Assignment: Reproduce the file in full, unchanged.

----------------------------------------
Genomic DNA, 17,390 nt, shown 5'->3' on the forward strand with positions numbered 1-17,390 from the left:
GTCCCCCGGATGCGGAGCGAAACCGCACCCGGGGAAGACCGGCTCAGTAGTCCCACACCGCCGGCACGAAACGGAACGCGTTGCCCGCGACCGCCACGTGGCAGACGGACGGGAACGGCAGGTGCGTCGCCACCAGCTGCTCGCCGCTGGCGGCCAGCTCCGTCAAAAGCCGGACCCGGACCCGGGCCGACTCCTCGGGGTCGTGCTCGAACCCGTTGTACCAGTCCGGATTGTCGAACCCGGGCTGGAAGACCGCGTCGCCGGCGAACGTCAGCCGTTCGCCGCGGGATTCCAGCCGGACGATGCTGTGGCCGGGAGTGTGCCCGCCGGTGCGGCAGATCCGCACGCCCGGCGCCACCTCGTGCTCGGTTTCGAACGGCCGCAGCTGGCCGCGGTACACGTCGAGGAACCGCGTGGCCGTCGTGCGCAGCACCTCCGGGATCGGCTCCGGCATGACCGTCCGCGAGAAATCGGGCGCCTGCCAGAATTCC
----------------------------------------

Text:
Genomic DNA, 17,390 nt, shown 5'->3' on the forward strand with positions numbered 1-17,390 from the left:
GTCCCCCGGATGCGGAGCGAAACCGCACCCGGGGAAGACCGGCTCAGTAGTCCCACACCGCCGGCACGAAACGGAACGCGTTGCCCGCGACCGCCACGTGGCAGACGGACGGGAACGGCAGGTGCGTCGCCACCAGCTGCTCGCCGCTGGCGGCCAGCTCCGTCAAAAGCCGGACCCGGACCCGGGCCGACTCCTCGGGGTCGTGCTCGAACCCGTTGTACCAGTCCGGATTGTCGAACCCGGGCTGGAAGACCGCGTCGCCGGCGAACGTCAGCCGTTCGCCGCGGGATTCCAGCCGGACGATGCTGTGGCCGGGAGTGTGCCCGCCGGTGCGGCAGATCCGCACGCCCGGCGCCACCTCGTGCTCGGTTTCGAACGGCCGCAGCTGGCCGCGGTACACGTCGAGGAACCGCGTGGCCGTCGTGCGCAGCACCTCCGGGATCGGCTCCGGCATGACCGTCCGCGAGAAATCGGGCGCCTGCCAGAATTCC